Remember Tom and Jerry? Tom was a cat, always on the hunt and Jerry was the mouse who usually narrowly escaped. Poor Jerry was always under lots of stress. When a mouse sees a cat, stress hormones (including cortisol and adrenaline) quickly flood the mouse’s bloodstream. Those hormones initiate the “fight or flight” reaction that is critical for surviving a life-threatening encounter.
Unfortunately, for most people today, the “fight or flight” response is triggered by unsettling but not life-threatening situations. Your boss yelled at you, you got a flat tire, or you can’t get online. These are not life-threatening events…but our stress management system reacts as if they are. There’s nothing terribly unhealthy about the stress response like that happening every once in a while, but when it happens all day every day, for weeks, months, or years…that activated system leaves you with chronically elevated cortisol levels and a whole host of problems that come along.
This post will help you with some easy ways to keep that cortisol down…
Stress is an inevitable part of life. That big project at work that is due by tomorrow, the endless house cleaning that you can never seem to get ahead on, feeling pulled in a thousand different directions and unable to juggle it all. We’ve all been there. Unfortunately, many of us live in a constant state of stress, unable to relax and recover from high levels of cortisol zipping around the body and can experience serious health ramifications as a result. So what exactly is cortisol and how can you lower it? Read on to find out.
What is cortisol?
Cortisol is the primary stress hormone in the body that is produced by the adrenal glands. It is released by the brain at moments of increased intensity to help the body cope with physically or emotionally stressful situations. This hormone is not only related to stress, however, cortisol also plays a role in controlling blood sugar and blood pressure levels, regulating the body’s sleep cycles, reducing inflammation, and managing how the body uses carbohydrates fats and proteins.
Why would you want to lower it?
Cortisol sounds good, right? So why would you want less of it in the body? Unfortunately, we live in an increasingly stressed-out society. Everything is fast paced, high energy, and even little things can start to seem like a matter of life and death. Due to this high-stress lifestyle, many people’s cortisol levels are totally out of balance, and instead of abating after a stressful encounter, cortisol levels are staying consistently high for long periods. Studies have shown that over time, this excess cortisol can lead to health issues such as weight gain, high blood pressure, insomnia, negative moods, diabetes, hampered immune system, and reduced energy levels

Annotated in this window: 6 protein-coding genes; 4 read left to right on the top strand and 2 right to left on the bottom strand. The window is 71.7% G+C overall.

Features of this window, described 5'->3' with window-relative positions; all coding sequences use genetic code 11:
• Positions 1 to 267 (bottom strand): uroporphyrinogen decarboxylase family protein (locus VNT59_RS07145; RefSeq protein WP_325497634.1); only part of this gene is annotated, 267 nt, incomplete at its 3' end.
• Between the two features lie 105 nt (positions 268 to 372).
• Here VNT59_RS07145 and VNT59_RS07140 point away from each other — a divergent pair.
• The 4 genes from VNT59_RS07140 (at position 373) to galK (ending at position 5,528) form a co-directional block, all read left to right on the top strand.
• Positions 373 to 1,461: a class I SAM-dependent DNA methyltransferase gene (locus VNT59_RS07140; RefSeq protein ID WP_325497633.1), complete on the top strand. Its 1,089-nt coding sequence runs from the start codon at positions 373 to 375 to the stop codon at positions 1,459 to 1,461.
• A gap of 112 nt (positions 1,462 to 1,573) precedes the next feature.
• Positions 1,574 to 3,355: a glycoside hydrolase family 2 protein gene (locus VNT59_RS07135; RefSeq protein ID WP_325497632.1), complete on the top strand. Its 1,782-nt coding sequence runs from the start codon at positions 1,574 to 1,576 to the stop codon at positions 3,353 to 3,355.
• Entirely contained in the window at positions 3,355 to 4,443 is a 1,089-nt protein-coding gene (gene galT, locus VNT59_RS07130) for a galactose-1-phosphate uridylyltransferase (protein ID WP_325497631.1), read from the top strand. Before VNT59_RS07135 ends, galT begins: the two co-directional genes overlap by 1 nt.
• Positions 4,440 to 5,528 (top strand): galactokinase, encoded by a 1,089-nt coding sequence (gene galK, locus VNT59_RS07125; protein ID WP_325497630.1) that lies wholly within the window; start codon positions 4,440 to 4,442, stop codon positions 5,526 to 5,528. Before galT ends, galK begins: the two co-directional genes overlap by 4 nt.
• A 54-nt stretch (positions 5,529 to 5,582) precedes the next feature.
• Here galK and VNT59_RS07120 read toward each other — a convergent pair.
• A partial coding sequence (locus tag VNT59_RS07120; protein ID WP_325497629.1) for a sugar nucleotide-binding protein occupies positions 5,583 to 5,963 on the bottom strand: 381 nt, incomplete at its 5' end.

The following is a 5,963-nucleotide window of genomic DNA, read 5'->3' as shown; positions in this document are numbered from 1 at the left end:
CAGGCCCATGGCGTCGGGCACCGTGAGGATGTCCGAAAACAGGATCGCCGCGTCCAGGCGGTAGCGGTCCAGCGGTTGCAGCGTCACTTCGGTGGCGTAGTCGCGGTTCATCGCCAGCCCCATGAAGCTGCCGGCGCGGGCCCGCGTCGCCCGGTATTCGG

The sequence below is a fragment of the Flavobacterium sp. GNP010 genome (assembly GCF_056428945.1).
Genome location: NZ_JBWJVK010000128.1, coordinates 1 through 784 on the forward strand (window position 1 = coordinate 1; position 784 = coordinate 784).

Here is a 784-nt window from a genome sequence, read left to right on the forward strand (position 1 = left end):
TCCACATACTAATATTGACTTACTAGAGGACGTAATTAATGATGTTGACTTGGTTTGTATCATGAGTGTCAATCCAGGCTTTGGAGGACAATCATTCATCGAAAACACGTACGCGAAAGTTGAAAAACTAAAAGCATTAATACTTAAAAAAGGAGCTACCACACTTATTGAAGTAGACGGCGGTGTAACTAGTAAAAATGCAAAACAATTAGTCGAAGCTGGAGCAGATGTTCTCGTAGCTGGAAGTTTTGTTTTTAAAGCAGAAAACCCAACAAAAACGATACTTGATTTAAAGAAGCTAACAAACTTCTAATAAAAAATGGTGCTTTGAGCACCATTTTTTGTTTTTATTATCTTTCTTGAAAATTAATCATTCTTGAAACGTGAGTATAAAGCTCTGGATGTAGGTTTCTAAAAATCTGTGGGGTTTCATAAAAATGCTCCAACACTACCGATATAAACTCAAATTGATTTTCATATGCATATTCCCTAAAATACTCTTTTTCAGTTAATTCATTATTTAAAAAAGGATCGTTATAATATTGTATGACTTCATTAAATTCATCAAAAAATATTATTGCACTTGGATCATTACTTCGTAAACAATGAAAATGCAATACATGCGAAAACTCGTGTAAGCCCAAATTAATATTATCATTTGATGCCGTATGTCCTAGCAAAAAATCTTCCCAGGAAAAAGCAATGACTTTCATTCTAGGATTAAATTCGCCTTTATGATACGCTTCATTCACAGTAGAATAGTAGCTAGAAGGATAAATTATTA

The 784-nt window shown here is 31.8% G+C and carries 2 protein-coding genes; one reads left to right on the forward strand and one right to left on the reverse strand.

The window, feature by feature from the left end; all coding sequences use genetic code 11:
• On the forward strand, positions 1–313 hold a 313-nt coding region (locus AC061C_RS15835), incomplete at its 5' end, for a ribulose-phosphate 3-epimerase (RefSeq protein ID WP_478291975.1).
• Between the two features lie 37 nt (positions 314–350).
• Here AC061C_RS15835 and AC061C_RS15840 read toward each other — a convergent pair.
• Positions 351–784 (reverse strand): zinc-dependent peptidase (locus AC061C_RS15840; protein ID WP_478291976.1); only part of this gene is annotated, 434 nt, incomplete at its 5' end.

How to lower cortisol
Step 1: Adjust your diet
As with most health issues, cortisol is impacted by what you eat. Food can either be medicine or poison…the choice is yours. Eating a diet high in processed sugar, alcohol, refined foods, and trans fats can cause chronic inflammation, which, in turn, leads to high cortisol levels, and other hormonal imbalances.
It is essential that you manage your blood sugar properly and eat an anti-inflammatory diet that is low in processed foods, and high in healthy proteins, fiber, and antioxidants. Eating a whole foods diet will help your entire body function properly and reduce cravings for inflammation-causing foods while supporting a healthy adrenal system and encouraging weight loss, increasing energy, and improving sleep.
Be sure to include the following foods in your diet to help reduce cortisol levels:
- Olive oil
- Grass-fed beef
- Foods high in probiotics such as yogurt and kefir
- Dark chocolate
- Black or green tea
It is also essential to drink lots of water, as dehydration is another factor that contributes to increased cortisol levels.
Step 2: Manage stress
Though it may seem like a no-brainer, it is impossible to lower cortisol levels without first identifying the sources of stress in your life and removing yourself from the environment. Of course, this isn’t always possible, so in the areas where you cannot eliminate the stressor, you must teach yourself to cope with stress in a healthy way. Train yourself to be aware of the physical and mental signs of stress and work through them using the following techniques.
- Spend time in nature: Physical setting plays a huge role in mental health. Spending time outdoors is a well-documented form of relaxation and stress management. Go for a hike, breathe in the fresh air, spend some time in the garden, on the beach, walk through the forest, or any other means you have of accessing the grounding, soothing power of the great outdoors.
- Practice mindfulness: Mindfulness-based stress reduction involves an increasing sense of self-awareness and a healthy recognition of your anxieties along with a renewed focus on the positive. This also goes along with mindful breathing. When you feel your heartbeat increase from stress, take a few minutes and close your eyes. Focus on taking deep breaths in and out and feel the tension leaving your body.
Step 3: Get good quality sleep
Prolonged sleep deprivation or lack of quality sleep can lead to increased cortisol levels. Make sure that you are getting adequate sleep and sticking to a regular sleep schedule. If you find yourself having trouble falling asleep or wake up a lot through the night, try the following:
- Don’t use your phone or laptop right before bed
- Develop a nightly routine to help you wind down
- Go for a walk after dinner
- Drink a cup of chamomile tea
- Avoid caffeine in the evening
-The UpWellness Team